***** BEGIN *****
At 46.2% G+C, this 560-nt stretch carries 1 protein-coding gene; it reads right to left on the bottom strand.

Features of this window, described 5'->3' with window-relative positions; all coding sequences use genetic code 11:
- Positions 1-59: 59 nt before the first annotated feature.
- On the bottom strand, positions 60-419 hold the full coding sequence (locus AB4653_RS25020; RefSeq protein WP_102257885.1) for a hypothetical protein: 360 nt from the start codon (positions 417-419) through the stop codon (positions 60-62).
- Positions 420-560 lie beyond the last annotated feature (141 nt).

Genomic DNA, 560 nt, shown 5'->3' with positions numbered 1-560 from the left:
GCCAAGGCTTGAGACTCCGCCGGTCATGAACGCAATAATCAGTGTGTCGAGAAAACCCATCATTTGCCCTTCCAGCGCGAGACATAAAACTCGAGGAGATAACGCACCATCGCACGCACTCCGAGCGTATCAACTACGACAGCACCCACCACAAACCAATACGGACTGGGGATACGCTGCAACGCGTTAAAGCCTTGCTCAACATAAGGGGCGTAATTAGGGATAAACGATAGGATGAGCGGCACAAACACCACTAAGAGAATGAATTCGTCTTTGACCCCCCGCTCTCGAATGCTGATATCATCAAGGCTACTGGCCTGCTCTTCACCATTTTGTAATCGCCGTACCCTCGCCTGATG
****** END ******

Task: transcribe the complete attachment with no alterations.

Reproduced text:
At 46.2% G+C, this 560-nt stretch carries 1 protein-coding gene; it reads right to left on the bottom strand.

Features of this window, described 5'->3' with window-relative positions; all coding sequences use genetic code 11:
- Positions 1-59: 59 nt before the first annotated feature.
- On the bottom strand, positions 60-419 hold the full coding sequence (locus AB4653_RS25020; RefSeq protein WP_102257885.1) for a hypothetical protein: 360 nt from the start codon (positions 417-419) through the stop codon (positions 60-62).
- Positions 420-560 lie beyond the last annotated feature (141 nt).

Genomic DNA, 560 nt, shown 5'->3' with positions numbered 1-560 from the left:
GCCAAGGCTTGAGACTCCGCCGGTCATGAACGCAATAATCAGTGTGTCGAGAAAACCCATCATTTGCCCTTCCAGCGCGAGACATAAAACTCGAGGAGATAACGCACCATCGCACGCACTCCGAGCGTATCAACTACGACAGCACCCACCACAAACCAATACGGACTGGGGATACGCTGCAACGCGTTAAAGCCTTGCTCAACATAAGGGGCGTAATTAGGGATAAACGATAGGATGAGCGGCACAAACACCACTAAGAGAATGAATTCGTCTTTGACCCCCCGCTCTCGAATGCTGATATCATCAAGGCTACTGGCCTGCTCTTCACCATTTTGTAATCGCCGTACCCTCGCCTGATG